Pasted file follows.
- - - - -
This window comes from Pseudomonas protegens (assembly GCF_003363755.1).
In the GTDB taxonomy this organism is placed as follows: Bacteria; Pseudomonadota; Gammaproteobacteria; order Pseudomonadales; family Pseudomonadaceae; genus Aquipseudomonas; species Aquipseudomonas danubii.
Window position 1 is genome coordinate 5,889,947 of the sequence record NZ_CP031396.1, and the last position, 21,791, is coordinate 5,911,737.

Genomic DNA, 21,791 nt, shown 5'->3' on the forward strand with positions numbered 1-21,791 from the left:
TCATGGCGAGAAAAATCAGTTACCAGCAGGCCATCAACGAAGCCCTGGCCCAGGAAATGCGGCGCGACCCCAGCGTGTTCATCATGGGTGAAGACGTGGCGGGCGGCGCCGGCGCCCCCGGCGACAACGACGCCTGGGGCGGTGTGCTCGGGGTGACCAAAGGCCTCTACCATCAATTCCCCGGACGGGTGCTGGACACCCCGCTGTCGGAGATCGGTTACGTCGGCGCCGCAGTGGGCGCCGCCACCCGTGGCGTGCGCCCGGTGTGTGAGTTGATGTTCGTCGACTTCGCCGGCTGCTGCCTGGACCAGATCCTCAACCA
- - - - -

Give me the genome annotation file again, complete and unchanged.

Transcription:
This window comes from Pseudomonas protegens (assembly GCF_003363755.1).
In the GTDB taxonomy this organism is placed as follows: Bacteria; Pseudomonadota; Gammaproteobacteria; order Pseudomonadales; family Pseudomonadaceae; genus Aquipseudomonas; species Aquipseudomonas danubii.
Window position 1 is genome coordinate 5,889,947 of the sequence record NZ_CP031396.1, and the last position, 21,791, is coordinate 5,911,737.

Genomic DNA, 21,791 nt, shown 5'->3' on the forward strand with positions numbered 1-21,791 from the left:
TCATGGCGAGAAAAATCAGTTACCAGCAGGCCATCAACGAAGCCCTGGCCCAGGAAATGCGGCGCGACCCCAGCGTGTTCATCATGGGTGAAGACGTGGCGGGCGGCGCCGGCGCCCCCGGCGACAACGACGCCTGGGGCGGTGTGCTCGGGGTGACCAAAGGCCTCTACCATCAATTCCCCGGACGGGTGCTGGACACCCCGCTGTCGGAGATCGGTTACGTCGGCGCCGCAGTGGGCGCCGCCACCCGTGGCGTGCGCCCGGTGTGTGAGTTGATGTTCGTCGACTTCGCCGGCTGCTGCCTGGACCAGATCCTCAACCA